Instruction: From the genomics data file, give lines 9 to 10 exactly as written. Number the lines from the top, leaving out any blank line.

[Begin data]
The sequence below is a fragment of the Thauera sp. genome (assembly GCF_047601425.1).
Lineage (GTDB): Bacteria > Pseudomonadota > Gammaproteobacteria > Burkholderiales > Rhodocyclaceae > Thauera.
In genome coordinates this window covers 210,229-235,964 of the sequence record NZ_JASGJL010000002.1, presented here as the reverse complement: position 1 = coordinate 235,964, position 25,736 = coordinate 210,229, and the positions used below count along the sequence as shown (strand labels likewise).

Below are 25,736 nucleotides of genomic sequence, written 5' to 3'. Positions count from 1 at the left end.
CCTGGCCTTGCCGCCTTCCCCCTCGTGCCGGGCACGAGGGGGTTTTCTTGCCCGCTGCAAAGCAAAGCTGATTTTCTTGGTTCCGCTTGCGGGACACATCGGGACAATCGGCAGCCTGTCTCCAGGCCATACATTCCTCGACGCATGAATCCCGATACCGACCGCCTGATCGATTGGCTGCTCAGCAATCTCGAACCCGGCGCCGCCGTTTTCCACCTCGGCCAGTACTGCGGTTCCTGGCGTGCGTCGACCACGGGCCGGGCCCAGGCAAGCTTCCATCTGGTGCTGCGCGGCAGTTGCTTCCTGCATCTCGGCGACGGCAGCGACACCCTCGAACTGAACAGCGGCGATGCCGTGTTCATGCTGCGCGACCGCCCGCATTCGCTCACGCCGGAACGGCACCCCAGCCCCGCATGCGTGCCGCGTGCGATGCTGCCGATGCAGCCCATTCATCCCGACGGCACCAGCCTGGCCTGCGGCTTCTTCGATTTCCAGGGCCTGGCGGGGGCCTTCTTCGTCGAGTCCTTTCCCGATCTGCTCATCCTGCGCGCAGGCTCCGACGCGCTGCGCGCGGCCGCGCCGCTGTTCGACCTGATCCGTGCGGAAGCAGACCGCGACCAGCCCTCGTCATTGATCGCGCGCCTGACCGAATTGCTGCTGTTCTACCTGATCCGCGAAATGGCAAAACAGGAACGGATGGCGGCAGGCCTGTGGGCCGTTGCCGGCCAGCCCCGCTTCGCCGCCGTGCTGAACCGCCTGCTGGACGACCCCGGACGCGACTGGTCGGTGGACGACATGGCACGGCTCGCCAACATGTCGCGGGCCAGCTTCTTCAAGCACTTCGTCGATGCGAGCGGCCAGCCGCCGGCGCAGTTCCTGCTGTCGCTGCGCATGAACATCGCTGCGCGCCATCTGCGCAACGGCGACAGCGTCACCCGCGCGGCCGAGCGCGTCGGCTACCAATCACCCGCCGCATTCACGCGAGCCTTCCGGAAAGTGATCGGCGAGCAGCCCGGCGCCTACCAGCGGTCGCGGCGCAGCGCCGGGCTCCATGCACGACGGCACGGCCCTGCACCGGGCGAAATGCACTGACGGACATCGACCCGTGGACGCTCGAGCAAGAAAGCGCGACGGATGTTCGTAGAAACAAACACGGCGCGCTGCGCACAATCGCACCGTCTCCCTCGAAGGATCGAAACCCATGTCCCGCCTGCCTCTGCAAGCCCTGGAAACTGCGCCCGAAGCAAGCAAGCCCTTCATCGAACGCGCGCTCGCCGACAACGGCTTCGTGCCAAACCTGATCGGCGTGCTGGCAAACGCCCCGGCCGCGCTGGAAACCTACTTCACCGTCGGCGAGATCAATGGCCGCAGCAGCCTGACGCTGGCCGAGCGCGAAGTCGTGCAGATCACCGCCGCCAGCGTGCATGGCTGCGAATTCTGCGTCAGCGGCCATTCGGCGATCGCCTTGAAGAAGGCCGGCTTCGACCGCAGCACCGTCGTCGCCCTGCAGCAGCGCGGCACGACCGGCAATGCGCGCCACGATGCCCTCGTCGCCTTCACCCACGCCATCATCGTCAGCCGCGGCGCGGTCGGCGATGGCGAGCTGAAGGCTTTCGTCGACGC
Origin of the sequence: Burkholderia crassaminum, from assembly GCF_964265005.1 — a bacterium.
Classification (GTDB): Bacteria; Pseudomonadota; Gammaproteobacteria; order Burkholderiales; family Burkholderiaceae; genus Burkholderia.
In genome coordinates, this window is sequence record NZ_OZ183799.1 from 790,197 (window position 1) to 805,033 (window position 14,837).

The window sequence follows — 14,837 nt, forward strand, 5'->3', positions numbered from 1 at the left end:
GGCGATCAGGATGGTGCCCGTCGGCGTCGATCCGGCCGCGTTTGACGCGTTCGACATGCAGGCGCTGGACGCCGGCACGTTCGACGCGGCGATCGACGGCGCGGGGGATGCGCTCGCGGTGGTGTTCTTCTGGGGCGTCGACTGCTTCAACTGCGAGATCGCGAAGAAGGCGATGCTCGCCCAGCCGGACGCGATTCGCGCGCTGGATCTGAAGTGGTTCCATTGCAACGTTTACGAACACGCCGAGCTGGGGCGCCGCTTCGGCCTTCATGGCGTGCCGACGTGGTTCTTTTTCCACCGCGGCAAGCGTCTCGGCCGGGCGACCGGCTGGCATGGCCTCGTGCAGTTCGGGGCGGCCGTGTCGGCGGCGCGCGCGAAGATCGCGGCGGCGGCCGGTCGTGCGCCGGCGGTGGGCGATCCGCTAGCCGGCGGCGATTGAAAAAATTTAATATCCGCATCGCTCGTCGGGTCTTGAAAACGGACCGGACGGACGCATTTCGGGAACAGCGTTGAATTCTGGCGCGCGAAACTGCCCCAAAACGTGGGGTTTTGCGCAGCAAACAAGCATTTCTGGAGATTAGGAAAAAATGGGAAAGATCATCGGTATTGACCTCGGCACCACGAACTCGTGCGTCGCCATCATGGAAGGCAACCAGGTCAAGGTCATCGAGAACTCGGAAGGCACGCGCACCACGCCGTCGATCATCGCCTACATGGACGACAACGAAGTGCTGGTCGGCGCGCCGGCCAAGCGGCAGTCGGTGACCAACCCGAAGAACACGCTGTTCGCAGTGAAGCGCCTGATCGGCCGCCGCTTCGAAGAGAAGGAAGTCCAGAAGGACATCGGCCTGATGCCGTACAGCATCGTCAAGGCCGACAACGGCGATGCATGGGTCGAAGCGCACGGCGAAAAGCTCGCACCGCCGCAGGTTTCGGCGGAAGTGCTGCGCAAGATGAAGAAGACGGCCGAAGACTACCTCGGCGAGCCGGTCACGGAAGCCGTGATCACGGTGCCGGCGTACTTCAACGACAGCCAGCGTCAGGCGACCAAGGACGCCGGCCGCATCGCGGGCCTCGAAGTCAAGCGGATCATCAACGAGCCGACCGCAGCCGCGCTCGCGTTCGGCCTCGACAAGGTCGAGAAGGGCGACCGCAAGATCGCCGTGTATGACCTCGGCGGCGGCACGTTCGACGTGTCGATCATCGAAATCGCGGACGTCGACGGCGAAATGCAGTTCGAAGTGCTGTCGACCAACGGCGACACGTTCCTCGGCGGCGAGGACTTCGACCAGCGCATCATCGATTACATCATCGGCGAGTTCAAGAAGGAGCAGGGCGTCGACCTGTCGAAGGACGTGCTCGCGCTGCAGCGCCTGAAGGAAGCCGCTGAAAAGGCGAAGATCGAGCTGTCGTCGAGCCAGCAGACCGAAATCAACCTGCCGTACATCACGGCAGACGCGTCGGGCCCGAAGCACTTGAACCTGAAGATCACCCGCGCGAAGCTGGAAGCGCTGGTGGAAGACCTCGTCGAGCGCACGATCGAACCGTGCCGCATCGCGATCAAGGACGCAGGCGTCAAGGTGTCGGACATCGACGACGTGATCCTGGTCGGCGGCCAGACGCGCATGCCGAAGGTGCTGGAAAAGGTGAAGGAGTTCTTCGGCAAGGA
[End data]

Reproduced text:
The window sequence follows — 14,837 nt, forward strand, 5'->3', positions numbered from 1 at the left end:
GGCGATCAGGATGGTGCCCGTCGGCGTCGATCCGGCCGCGTTTGACGCGTTCGACATGCAGGCGCTGGACGCCGGCACGTTCGACGCGGCGATCGACGGCGCGGGGGATGCGCTCGCGGTGGTGTTCTTCTGGGGCGTCGACTGCTTCAACTGCGAGATCGCGAAGAAGGCGATGCTCGCCCAGCCGGACGCGATTCGCGCGCTGGATCTGAAGTGGTTCCATTGCAACGTTTACGAACACGCCGAGCTGGGGCGCCGCTTCGGCCTTCATGGCGTGCCGACGTGGTTCTTTTTCCACCGCGGCAAGCGTCTCGGCCGGGCGACCGGCTGGCATGGCCTCGTGCAGTTCGGGGCGGCCGTGTCGGCGGCGCGCGCGAAGATCGCGGCGGCGGCCGGTCGTGCGCCGGCGGTGGGCGATCCGCTAGCCGGCGGCGATTGAAAAAATTTAATATCCGCATCGCTCGTCGGGTCTTGAAAACGGACCGGACGGACGCATTTCGGGAACAGCGTTGAATTCTGGCGCGCGAAACTGCCCCAAAACGTGGGGTTTTGCGCAGCAAACAAGCATTTCTGGAGATTAGGAAAAAATGGGAAAGATCATCGGTATTGACCTCGGCACCACGAACTCGTGCGTCGCCATCATGGAAGGCAACCAGGTCAAGGTCATCGAGAACTCGGAAGGCACGCGCACCACGCCGTCGATCATCGCCTACATGGACGACAACGAAGTGCTGGTCGGCGCGCCGGCCAAGCGGCAGTCGGTGACCAACCCGAAGAACACGCTGTTCGCAGTGAAGCGCCTGATCGGCCGCCGCTTCGAAGAGAAGGAAGTCCAGAAGGACATCGGCCTGATGCCGTACAGCATCGTCAAGGCCGACAACGGCGATGCATGGGTCGAAGCGCACGGCGAAAAGCTCGCACCGCCGCAGGTTTCGGCGGAAGTGCTGCGCAAGATGAAGAAGACGGCCGAAGACTACCTCGGCGAGCCGGTCACGGAAGCCGTGATCACGGTGCCGGCGTACTTCAACGACAGCCAGCGTCAGGCGACCAAGGACGCCGGCCGCATCGCGGGCCTCGAAGTCAAGCGGATCATCAACGAGCCGACCGCAGCCGCGCTCGCGTTCGGCCTCGACAAGGTCGAGAAGGGCGACCGCAAGATCGCCGTGTATGACCTCGGCGGCGGCACGTTCGACGTGTCGATCATCGAAATCGCGGACGTCGACGGCGAAATGCAGTTCGAAGTGCTGTCGACCAACGGCGACACGTTCCTCGGCGGCGAGGACTTCGACCAGCGCATCATCGATTACATCATCGGCGAGTTCAAGAAGGAGCAGGGCGTCGACCTGTCGAAGGACGTGCTCGCGCTGCAGCGCCTGAAGGAAGCCGCTGAAAAGGCGAAGATCGAGCTGTCGTCGAGCCAGCAGACCGAAATCAACCTGCCGTACATCACGGCAGACGCGTCGGGCCCGAAGCACTTGAACCTGAAGATCACCCGCGCGAAGCTGGAAGCGCTGGTGGAAGACCTCGTCGAGCGCACGATCGAACCGTGCCGCATCGCGATCAAGGACGCAGGCGTCAAGGTGTCGGACATCGACGACGTGATCCTGGTCGGCGGCCAGACGCGCATGCCGAAGGTGCTGGAAAAGGTGAAGGAGTTCTTCGGCAAGGA